Winston

 
David Pacsuta
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Winston Gutkowski wrote:
It's also worth remembering that polymorphism doesn't only apply to class hierarchies, but also to interfaces. Class hierarchies tend to be quite brittle, and you may find you're hamstringing yourself by relying purely on a structure based on extends. You may find this article worth reading.


I am currently reading the book "Head First Java Second Edition" (amazing book and also the reason I found this forum) and it's funny I laid down the book yesterday at the beginning of the chapter that covers interfaces I think it might be a good idea for me to read it first along with the above mentioned article and then get back to practicing polymorphism. I'll still see if the previous ideas can solve my current problem though.
 
David Pacsuta
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I checked all the previous answers but unfortunately none of them solved my problem. Something slipped my attention while I was reading the chapter on inheritance/polymorphism: when using a superclass reference to invoke a method on a subclass reference, during compilation the compiler will only look for the requested methods in the superclass so they must be present even though they are not technically used there. At runtime the correct methods will be used anyway (the lower level methods in the subclasses). So I collected all the methods from the subclasses (Gear and Armor) that weren't already in the superclass and added a "raw" version of them (keeping argument and return types) to "Item" as you can see below after which everything started to work as intended:


I will mark this thread as solved.

EDIT: I just picked up the book again and found out I could also use abstract methods instead of the above code (of course only after I've marked the class abstract as well):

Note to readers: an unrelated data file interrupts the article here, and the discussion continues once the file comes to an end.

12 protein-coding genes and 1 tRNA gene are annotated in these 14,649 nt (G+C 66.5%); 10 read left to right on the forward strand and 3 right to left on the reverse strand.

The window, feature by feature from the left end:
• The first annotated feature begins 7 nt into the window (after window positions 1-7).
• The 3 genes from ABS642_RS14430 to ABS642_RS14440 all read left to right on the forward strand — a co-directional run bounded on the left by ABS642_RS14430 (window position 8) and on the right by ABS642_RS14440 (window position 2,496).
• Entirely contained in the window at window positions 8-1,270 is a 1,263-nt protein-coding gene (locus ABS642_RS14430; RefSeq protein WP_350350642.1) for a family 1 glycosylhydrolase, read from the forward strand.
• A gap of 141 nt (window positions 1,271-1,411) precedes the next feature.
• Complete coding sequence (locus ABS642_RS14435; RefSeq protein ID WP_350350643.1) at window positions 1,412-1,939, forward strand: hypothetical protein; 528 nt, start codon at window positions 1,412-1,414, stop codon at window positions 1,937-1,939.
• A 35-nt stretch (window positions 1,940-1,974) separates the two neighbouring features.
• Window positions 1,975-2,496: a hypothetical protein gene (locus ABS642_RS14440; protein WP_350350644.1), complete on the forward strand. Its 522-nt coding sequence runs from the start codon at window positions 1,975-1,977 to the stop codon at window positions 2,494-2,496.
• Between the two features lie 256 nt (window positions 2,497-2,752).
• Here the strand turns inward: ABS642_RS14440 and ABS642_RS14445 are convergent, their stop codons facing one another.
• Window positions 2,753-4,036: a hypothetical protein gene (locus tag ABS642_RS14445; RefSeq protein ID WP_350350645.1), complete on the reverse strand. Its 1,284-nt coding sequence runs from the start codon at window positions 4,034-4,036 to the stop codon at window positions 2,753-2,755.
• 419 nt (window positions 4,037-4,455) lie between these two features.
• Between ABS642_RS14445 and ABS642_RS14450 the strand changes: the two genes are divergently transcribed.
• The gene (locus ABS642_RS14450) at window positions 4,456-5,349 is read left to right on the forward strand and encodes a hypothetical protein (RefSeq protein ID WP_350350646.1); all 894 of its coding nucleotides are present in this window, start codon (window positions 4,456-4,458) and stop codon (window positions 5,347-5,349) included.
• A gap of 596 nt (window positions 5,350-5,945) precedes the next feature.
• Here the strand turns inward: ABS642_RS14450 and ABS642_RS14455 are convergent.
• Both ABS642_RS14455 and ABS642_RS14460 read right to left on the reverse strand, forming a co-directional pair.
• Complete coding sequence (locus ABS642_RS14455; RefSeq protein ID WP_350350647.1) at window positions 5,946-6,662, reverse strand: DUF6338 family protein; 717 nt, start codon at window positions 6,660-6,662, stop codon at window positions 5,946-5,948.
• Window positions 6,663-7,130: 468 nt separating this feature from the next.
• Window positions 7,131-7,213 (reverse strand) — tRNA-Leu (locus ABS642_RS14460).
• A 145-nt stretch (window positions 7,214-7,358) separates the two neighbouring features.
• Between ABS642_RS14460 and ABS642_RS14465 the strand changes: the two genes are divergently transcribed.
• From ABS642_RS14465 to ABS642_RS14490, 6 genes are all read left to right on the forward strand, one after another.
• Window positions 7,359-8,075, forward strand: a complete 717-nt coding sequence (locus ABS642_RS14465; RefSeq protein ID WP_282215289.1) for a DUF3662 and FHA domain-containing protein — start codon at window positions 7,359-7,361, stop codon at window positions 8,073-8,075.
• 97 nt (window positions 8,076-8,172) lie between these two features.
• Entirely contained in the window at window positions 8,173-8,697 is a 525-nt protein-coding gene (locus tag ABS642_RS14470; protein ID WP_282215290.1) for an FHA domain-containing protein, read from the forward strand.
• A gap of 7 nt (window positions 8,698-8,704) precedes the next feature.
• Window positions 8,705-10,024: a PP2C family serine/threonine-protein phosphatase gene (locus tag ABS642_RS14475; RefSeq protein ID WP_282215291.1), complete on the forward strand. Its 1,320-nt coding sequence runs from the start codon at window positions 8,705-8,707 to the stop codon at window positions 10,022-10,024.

Henry Wong
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David Pacsuta wrote:I checked all the previous answers but unfortunately none of them solved my problem. Something slipped my attention while I was reading the chapter on inheritance/polymorphism: when using a superclass reference to invoke a method on a subclass reference, during compilation the compiler will only look for the requested methods in the superclass so they must be present even though they are not technically used there. At runtime the correct methods will be used anyway (the lower level methods in the subclasses). So I collected all the methods from the subclasses (Gear and Armor) that weren't already in the superclass and added a "raw" version of them (keeping argument and return types) to "Item" as you can see below after which everything started to work as intended:


I will mark this thread as solved.

EDIT: I just picked up the book again and found out I could also use abstract methods instead of the above code (of course only after I've marked the class abstract as well):


Your solution makes no sense -- how does moving the subclasses method to the superclass better here? What if you add an new item subclass that is *not* armor? Should you be able to call the armor methods? Or does item needs to have more methods? And what happens to armor when you add those non-armor methods to item?

Henry
 
It is sorta covered in the JavaRanch Style Guide.